One of the basic principles of economics is the so-called comparative advantage. That is, every person has certain abilities, some of which are greater and other less prominent. Some of these abilities allow him to do more well-paid work, others – less well-paid. The level of payment is determined by the law of supply and demand – the more there is supply of workforce having this particular ability, the less money one can expect to be paid for it. However, what choice of work is the best for every particular person is determined by his comparative advantage
For example, an excellent lawyer who earns 500$ an hour while consulting his clients, is also remarkably good at typing. He, however, hires a secretary who types three times slower than he does. Can he be considered reasonable?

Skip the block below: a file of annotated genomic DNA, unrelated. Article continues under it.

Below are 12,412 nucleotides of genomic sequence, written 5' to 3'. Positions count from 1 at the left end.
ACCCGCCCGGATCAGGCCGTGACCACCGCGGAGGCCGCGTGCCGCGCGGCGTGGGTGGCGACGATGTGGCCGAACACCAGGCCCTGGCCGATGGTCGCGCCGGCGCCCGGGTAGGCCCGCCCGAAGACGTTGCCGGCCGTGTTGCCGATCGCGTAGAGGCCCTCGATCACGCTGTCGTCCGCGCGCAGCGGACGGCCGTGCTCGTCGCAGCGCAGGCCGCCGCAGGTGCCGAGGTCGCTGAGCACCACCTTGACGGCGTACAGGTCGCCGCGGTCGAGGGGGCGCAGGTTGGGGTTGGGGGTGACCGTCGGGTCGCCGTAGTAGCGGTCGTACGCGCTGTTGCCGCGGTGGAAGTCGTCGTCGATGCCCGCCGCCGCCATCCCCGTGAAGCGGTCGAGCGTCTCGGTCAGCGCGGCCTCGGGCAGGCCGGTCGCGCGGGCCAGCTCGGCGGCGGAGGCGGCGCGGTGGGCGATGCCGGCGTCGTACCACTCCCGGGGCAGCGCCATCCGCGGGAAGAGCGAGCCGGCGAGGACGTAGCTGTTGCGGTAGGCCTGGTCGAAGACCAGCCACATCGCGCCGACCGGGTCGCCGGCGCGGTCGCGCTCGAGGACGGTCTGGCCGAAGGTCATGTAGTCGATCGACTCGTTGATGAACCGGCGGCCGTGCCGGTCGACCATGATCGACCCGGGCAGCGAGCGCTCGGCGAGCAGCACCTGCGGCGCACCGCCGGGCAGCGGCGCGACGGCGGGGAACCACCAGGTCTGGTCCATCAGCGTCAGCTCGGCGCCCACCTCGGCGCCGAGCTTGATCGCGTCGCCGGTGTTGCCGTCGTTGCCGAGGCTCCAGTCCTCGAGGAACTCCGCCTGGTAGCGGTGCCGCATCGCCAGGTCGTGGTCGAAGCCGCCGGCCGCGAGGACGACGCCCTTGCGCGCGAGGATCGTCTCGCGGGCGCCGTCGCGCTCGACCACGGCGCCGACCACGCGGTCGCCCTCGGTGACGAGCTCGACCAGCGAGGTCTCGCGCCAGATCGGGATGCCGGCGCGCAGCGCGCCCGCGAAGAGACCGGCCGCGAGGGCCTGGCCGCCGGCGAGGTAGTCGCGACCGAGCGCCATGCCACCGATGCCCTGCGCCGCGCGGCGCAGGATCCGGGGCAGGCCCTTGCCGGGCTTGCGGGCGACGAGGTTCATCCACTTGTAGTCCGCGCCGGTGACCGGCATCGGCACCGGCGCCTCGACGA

The answer is – yes. Although he may type all his documents himself and do it three times faster than the secretary does, his time costs too much for it – he can spend it consulting his clients and earning much more money than he spends, hiring the secretary. He has a comparative advantage over any other lawyer and should use it and not waste time on mundane activities that can be performed by any of his potential secretaries who are worse than he is in their work.
This principle means that, no matter how good you are at something, it doesn’t mean that you are obliged to do it for this sole reason. If you can make more money by doing something you are less professional at but what is better paid for, you should do it.